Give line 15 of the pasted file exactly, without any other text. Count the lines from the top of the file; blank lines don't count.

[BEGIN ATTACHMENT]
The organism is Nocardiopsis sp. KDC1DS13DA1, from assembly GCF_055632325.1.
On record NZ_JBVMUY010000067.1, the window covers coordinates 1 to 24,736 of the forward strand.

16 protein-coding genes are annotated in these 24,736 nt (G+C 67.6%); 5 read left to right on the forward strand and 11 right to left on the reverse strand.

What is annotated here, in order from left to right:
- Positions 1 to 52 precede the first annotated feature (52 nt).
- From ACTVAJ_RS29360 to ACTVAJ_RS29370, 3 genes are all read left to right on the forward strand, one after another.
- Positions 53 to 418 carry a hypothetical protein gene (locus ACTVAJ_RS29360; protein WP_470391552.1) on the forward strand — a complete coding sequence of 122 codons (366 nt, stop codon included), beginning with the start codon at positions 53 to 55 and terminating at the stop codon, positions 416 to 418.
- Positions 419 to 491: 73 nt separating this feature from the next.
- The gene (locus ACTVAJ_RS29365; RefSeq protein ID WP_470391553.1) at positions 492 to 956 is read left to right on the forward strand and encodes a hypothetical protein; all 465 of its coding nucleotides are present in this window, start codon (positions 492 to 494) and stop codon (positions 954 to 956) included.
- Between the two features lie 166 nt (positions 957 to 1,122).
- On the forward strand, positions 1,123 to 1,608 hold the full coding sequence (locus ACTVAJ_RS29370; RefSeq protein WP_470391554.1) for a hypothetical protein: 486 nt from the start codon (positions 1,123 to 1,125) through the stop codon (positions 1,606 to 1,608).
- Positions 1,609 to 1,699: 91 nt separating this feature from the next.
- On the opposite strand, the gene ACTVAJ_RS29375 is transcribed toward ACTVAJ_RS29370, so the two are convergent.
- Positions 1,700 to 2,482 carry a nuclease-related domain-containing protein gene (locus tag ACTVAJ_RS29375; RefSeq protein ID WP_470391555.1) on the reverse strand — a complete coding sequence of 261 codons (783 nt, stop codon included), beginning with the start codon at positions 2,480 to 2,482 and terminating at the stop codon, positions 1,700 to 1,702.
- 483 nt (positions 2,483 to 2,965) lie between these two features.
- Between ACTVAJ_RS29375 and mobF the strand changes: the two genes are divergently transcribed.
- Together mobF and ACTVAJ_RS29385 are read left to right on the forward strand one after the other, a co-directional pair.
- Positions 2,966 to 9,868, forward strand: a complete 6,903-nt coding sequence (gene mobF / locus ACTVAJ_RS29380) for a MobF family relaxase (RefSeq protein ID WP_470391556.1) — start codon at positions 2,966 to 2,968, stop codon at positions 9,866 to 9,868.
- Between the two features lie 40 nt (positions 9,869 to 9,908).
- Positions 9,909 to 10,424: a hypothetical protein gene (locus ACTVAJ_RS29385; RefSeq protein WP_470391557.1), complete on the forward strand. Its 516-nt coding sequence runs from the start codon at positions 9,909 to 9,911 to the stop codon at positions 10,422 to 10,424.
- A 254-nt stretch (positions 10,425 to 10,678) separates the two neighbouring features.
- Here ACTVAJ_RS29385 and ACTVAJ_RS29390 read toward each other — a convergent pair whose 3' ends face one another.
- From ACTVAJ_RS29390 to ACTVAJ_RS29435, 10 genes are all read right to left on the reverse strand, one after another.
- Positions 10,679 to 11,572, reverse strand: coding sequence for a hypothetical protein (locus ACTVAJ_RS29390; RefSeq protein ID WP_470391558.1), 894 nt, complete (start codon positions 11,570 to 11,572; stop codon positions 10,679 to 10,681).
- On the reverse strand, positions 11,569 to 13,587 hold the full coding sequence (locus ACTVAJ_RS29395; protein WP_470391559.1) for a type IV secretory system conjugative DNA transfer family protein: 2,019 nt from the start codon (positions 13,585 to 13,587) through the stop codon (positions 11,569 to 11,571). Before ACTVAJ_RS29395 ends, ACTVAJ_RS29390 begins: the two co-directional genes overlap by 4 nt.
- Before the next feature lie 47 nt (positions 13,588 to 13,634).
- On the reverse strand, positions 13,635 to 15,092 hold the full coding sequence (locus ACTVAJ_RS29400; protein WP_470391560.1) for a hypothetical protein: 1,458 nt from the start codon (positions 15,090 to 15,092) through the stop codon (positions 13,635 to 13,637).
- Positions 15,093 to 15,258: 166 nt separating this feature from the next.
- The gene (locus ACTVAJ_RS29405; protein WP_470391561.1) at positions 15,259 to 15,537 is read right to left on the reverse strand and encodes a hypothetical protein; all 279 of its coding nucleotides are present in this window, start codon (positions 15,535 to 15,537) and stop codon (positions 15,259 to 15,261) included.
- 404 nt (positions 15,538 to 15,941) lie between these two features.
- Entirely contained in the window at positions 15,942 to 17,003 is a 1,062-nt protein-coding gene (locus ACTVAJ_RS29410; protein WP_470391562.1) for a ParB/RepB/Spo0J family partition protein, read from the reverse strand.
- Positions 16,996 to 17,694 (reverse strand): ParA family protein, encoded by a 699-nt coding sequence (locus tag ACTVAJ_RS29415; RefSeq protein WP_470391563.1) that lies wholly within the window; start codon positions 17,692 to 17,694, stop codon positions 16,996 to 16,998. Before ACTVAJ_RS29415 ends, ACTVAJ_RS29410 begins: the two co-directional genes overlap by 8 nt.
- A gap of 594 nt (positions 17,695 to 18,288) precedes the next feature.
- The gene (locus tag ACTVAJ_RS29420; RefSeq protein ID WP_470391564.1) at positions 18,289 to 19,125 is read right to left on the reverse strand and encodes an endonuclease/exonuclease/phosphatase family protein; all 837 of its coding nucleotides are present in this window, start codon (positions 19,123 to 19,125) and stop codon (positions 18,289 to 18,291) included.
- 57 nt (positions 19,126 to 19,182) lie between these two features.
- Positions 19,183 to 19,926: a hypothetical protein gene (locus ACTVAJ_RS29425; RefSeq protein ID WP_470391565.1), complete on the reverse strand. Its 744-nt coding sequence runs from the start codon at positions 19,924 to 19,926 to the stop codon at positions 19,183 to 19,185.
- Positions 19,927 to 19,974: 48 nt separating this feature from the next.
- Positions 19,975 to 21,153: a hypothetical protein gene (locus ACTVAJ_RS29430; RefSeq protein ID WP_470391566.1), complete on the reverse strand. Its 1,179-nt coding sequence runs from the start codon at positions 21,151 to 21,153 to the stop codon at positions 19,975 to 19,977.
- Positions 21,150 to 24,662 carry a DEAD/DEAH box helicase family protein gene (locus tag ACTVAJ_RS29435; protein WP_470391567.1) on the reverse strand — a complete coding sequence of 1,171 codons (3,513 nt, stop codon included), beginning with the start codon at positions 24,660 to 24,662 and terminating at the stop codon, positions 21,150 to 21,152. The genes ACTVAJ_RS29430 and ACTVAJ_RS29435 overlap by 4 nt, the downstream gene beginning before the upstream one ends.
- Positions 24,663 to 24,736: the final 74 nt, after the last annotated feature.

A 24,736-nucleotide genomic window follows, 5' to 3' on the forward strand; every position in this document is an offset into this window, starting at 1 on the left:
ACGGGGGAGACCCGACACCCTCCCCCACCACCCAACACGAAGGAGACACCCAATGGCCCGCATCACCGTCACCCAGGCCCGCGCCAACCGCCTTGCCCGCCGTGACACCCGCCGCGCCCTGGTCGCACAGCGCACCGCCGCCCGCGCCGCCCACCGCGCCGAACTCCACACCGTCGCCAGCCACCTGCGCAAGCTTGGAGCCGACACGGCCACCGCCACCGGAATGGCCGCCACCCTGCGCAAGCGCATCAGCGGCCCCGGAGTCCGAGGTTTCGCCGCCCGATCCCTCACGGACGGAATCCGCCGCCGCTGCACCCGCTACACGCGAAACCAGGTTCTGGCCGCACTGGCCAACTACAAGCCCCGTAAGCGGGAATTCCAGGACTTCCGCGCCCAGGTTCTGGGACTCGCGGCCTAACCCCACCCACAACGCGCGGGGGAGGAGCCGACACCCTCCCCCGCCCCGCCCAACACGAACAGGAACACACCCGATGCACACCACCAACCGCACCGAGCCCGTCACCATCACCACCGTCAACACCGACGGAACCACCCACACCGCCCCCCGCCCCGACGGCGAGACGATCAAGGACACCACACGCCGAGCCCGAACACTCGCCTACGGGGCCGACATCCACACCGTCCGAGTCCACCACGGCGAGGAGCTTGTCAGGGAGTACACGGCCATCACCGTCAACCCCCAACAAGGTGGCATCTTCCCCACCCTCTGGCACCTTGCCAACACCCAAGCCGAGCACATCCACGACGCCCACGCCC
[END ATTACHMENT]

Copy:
- 483 nt (positions 2,483 to 2,965) lie between these two features.